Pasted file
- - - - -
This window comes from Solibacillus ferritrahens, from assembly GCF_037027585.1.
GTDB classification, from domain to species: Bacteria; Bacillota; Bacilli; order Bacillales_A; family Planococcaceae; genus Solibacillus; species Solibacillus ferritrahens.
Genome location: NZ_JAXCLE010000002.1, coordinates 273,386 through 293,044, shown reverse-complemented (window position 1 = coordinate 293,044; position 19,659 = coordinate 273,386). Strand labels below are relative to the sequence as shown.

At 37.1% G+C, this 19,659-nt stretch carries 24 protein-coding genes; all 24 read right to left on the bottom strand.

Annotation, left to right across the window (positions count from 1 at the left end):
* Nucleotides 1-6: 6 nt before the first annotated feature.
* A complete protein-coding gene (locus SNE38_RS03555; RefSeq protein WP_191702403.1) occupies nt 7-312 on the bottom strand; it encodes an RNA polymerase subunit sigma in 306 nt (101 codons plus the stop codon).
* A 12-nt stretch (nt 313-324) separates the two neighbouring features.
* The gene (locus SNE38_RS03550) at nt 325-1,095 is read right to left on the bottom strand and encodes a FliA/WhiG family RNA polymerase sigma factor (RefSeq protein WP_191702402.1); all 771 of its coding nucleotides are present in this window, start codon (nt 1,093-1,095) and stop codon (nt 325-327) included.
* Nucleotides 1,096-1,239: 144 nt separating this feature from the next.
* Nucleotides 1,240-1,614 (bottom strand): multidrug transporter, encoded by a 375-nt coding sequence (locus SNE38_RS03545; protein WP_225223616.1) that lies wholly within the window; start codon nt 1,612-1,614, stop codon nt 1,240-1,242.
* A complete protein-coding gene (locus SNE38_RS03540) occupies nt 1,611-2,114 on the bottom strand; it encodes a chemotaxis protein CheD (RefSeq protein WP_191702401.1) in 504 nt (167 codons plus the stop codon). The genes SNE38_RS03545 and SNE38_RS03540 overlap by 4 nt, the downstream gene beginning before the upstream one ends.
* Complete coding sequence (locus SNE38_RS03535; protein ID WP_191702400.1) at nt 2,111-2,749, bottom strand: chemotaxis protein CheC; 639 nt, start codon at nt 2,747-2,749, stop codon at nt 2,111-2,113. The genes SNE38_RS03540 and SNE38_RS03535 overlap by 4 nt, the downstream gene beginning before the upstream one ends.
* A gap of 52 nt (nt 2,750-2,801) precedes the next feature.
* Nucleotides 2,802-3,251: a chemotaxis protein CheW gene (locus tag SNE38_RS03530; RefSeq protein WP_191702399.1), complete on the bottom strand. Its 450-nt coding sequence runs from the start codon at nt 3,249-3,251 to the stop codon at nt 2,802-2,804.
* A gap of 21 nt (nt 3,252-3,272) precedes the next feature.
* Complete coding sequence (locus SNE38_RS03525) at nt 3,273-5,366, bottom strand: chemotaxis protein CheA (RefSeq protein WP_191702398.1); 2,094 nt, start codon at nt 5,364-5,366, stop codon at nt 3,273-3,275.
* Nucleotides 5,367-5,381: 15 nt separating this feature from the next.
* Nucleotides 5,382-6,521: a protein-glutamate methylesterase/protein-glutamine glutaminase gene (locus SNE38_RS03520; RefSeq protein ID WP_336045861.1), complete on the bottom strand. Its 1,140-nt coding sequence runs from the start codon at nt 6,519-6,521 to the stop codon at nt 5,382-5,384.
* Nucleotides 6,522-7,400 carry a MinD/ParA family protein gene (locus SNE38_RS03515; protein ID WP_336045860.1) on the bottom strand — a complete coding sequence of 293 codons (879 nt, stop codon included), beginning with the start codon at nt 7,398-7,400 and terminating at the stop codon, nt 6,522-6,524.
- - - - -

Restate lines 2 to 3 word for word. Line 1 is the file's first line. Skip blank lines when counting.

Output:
GTDB classification, from domain to species: Bacteria; Bacillota; Bacilli; order Bacillales_A; family Planococcaceae; genus Solibacillus; species Solibacillus ferritrahens.
Genome location: NZ_JAXCLE010000002.1, coordinates 273,386 through 293,044, shown reverse-complemented (window position 1 = coordinate 293,044; position 19,659 = coordinate 273,386). Strand labels below are relative to the sequence as shown.